- Cervicogenic dizziness: This is a type of clinical syndrome consisting of disequilibrium and disorientation occurring in patients who have neck problems because of cervical trauma, cervical arthritis, and other issues.
- Labyrinthitis and vestibular neuritis: Both of these conditions are inflammations brought about by a viral infection and resulting in damage to hearing and vestibular function.
- Meniere’s disease: Also called primary endolymphatic hydrops, this has to do with an abnormal amount of fluid in the inner ear. It is a disease that progresses and involves hearing loss, tinnitus (ringing in the ear), and a congested feeling in the inner ear, along with vertigo.
- Migraine associated vertigo (MAV): Known for head pain and dizziness or vertigo, MAV is also accompanied by motion intolerance, sensitivity to light and sound, ringing in the ears, spatial disorientation, and imbalance.
- Acoustic neuroma: A benign tumor growing on the vestibulocochlear nerve is to blame for acoustic neuroma.
- Autoimmune inner ear disease: The immune system dysfunctions and begins attacking the cells of the body affecting the ear with this condition. There are specific diagnoses with this condition, such as Cogan’s syndrome, Sjogren’s syndrome, rheumatoid arthritis, Wegener’s granulomatosis, systemic lupus, and many others.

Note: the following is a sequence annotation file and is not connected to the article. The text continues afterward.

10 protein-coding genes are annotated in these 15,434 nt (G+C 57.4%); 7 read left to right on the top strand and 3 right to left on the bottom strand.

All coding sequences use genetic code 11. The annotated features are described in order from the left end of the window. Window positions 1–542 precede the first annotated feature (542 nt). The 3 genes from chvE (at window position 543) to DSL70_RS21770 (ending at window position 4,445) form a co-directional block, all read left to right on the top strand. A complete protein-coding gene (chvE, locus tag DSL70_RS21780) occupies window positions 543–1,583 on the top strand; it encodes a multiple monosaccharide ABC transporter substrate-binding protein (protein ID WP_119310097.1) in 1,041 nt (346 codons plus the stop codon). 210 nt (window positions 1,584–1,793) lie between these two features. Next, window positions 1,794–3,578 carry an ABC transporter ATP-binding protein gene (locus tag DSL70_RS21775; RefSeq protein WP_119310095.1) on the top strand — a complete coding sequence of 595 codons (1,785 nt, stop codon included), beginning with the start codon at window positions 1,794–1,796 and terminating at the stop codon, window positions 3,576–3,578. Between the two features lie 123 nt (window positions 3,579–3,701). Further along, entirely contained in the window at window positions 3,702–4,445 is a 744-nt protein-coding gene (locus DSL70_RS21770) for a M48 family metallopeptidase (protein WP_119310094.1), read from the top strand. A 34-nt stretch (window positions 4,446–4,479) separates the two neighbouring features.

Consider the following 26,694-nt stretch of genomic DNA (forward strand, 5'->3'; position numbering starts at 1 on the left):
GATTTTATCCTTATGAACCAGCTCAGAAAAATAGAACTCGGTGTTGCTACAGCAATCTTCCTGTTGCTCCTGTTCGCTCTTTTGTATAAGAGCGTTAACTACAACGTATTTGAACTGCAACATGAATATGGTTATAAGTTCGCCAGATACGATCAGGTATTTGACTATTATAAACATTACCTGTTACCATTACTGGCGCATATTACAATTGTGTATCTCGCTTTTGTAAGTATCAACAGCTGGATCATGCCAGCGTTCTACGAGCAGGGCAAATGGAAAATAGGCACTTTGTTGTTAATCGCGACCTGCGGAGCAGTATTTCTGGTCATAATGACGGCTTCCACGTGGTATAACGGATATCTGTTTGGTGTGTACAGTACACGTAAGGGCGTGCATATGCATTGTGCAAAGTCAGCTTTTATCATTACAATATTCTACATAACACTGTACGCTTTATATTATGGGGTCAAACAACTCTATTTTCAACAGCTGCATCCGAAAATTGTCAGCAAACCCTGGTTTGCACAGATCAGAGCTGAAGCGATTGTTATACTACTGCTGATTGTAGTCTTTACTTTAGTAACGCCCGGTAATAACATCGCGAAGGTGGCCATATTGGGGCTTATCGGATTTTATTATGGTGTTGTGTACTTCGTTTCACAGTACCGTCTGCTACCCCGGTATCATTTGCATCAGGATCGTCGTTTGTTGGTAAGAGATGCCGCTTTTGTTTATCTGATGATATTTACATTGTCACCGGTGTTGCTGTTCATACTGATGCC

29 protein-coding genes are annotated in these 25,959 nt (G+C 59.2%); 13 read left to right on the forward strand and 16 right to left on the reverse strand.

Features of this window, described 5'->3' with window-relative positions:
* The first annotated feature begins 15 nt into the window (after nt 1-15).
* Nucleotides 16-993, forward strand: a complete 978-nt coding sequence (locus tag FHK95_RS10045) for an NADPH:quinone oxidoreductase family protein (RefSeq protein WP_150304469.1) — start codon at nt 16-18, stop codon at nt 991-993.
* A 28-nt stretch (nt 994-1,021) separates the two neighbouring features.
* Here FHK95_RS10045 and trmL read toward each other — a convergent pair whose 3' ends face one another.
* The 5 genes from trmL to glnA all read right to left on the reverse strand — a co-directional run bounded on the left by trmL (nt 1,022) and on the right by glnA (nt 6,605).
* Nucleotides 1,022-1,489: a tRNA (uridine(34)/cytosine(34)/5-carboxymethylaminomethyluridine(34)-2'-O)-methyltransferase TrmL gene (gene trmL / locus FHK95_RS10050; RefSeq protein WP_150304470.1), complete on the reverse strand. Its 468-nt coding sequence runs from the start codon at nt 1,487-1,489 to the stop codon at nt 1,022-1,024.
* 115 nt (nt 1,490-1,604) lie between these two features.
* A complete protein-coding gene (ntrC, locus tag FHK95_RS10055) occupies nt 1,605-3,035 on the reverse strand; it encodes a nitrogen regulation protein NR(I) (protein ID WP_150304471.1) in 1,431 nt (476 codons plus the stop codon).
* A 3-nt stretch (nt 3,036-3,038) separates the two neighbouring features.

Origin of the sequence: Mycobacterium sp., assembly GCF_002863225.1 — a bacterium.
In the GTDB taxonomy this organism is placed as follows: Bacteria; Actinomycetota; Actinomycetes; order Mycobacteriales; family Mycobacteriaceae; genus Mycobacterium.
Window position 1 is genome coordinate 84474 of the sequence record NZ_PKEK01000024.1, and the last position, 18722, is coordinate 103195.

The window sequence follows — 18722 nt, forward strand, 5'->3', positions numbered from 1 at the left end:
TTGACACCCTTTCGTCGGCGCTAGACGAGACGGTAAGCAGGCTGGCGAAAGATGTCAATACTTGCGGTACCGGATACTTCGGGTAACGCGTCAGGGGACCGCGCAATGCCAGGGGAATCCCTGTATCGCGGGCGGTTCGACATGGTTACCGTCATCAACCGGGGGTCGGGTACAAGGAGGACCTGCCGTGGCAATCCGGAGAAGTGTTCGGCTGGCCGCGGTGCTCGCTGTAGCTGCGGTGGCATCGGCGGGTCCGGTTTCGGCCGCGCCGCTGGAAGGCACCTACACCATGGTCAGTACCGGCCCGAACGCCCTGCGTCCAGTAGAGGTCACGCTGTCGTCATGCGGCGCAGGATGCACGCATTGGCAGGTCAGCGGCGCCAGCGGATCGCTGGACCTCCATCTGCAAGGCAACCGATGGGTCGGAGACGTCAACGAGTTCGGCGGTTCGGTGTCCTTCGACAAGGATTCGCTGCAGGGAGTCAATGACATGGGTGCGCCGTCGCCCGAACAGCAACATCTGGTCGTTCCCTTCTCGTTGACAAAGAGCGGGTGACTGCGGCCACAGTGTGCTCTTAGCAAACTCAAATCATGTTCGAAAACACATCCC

- Cholesteatoma: This is a skin growth that occurs in the middle ear behind the eardrum.
- Mal de debarquement: This is a sensation of movement or rocking which occurs after you have been on a cruise at sea or some other type of travel.
- Otosclerosis: This is an abnormal growth of bone in the middle ear area which prevents structures in the inner and middle ear from working as they should.
- Ototoxicity: Exposure to certain medications or drugs that damage the hair cells of the ear results in ototoxicity.
Finding Relief for Vertigo and Other Vestibular Disorders
One of the main reasons for vertigo is a misaligned bone in the top part of the neck called the upper cervical spine. The bones causing the most issues are the C1 and C2 vertebrae. These bones are susceptible to misaligning because of their mobility and location. If they misalign, they put the brainstem under stress and cause it to send improper signals to the brain. If the brainstem tells the brain that the body is in motion when it is not, an attack of vertigo can occur.
To correct this problem, upper cervical chiropractors have been specifically trained to detect these small misalignments and then work to readjust the bone that is causing the issue. We use a low-force correction that does not require us to pop or crack the spine to get positive results. We encourage the bones to move back into place on their own, leading to a longer-lasting adjustment and less stress on the body. This has caused many patients to see relief from their dizzying symptoms of vertigo.
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if you are outside of the local area you can find an Upper Cervical Doctor near you at www.uppercervicalawareness.com